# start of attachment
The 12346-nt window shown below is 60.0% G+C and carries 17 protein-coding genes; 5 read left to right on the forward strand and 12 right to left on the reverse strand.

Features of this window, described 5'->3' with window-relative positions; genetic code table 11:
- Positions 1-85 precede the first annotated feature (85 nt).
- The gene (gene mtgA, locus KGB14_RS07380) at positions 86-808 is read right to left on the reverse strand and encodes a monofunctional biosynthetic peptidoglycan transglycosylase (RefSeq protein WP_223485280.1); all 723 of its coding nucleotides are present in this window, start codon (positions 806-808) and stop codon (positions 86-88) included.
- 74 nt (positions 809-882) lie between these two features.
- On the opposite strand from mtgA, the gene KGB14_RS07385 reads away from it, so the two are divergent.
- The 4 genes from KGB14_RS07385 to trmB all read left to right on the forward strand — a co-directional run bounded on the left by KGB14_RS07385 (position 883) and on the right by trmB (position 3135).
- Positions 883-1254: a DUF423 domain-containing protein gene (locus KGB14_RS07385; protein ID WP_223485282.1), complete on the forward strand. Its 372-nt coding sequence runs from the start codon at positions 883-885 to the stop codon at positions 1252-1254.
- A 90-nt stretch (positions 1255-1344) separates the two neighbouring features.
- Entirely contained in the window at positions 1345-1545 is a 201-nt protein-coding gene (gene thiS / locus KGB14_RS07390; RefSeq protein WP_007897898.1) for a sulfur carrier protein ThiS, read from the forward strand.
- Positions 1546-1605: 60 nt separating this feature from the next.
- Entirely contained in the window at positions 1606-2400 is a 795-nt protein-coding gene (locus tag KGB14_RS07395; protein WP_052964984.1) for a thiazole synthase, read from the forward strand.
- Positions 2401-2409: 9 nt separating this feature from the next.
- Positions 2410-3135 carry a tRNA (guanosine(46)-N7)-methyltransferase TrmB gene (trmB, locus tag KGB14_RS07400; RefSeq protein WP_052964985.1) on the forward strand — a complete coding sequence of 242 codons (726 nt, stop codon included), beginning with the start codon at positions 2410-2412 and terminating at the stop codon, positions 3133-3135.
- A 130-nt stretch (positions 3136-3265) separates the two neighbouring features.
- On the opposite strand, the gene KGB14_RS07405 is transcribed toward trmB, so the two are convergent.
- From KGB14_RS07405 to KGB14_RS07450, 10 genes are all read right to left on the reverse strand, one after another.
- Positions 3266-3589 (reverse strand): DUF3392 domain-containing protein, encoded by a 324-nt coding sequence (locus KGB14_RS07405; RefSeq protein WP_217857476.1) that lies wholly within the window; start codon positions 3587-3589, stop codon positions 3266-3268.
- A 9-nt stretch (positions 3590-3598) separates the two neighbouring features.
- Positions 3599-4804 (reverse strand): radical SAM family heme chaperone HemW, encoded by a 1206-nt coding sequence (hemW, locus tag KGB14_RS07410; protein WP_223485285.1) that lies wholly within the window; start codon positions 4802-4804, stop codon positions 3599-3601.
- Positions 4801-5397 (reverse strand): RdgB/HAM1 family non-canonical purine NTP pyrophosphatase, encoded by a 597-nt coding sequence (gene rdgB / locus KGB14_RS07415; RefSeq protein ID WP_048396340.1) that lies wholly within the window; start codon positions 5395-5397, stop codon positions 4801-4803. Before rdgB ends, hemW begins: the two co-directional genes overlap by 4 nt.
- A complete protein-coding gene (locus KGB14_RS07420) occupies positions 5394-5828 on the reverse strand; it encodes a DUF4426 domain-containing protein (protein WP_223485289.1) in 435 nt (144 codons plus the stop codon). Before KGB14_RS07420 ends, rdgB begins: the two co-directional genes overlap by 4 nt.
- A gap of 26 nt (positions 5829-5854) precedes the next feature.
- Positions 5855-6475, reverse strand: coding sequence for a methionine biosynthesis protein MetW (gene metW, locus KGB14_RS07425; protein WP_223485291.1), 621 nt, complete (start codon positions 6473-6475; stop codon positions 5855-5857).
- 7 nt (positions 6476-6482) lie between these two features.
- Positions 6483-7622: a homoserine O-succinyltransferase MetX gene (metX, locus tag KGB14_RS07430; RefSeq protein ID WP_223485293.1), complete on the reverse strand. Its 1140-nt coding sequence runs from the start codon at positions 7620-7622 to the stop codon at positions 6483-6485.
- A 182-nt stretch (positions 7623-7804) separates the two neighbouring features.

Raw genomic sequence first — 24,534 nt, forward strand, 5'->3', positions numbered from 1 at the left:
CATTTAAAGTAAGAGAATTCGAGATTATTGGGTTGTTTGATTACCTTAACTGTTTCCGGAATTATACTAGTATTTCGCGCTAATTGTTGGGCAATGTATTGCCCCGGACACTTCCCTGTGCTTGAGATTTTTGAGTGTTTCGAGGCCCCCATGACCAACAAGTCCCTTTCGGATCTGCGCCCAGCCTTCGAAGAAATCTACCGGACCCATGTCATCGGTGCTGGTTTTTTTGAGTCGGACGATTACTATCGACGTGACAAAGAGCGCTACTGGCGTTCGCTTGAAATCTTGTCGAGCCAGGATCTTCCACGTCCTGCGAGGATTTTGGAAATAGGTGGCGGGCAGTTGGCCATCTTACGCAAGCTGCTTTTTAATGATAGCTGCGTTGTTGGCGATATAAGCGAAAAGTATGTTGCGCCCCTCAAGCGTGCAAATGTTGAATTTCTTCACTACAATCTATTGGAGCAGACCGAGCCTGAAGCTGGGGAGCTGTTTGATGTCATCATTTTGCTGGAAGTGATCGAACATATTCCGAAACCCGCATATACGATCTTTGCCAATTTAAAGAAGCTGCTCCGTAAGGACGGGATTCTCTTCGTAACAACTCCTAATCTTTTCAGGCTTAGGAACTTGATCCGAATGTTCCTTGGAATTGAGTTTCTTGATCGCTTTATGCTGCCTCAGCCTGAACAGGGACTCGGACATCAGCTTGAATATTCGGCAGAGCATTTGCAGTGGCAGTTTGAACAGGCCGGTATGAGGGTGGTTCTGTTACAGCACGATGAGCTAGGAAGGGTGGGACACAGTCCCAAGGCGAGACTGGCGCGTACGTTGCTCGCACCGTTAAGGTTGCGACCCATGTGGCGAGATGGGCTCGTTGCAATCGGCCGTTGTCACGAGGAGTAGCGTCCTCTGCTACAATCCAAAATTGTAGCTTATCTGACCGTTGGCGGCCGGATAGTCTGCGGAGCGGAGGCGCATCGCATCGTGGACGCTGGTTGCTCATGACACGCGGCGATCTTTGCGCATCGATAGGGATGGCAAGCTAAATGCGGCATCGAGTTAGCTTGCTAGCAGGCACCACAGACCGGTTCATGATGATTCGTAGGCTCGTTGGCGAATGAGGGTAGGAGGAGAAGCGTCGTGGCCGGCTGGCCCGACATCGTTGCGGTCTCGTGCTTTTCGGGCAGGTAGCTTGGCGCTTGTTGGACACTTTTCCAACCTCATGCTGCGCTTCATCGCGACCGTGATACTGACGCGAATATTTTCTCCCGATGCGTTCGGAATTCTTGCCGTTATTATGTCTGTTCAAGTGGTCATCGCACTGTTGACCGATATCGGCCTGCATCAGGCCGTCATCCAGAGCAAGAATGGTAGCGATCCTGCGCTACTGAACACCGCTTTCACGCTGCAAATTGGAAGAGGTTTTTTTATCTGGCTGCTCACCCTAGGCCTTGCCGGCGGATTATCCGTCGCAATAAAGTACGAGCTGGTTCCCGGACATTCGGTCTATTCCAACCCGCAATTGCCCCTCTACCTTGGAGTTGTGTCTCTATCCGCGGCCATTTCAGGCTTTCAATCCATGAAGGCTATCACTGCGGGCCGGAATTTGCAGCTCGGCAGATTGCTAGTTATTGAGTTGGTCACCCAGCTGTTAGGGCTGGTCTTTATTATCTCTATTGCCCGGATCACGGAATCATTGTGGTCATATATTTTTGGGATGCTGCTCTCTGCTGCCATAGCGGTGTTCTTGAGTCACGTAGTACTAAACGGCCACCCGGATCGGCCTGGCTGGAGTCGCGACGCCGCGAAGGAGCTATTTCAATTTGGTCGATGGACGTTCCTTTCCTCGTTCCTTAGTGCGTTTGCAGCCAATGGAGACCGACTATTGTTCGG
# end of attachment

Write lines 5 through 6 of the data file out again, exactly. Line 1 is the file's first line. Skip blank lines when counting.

- 74 nt (positions 809-882) lie between these two features.
- On the opposite strand from mtgA, the gene KGB14_RS07385 reads away from it, so the two are divergent.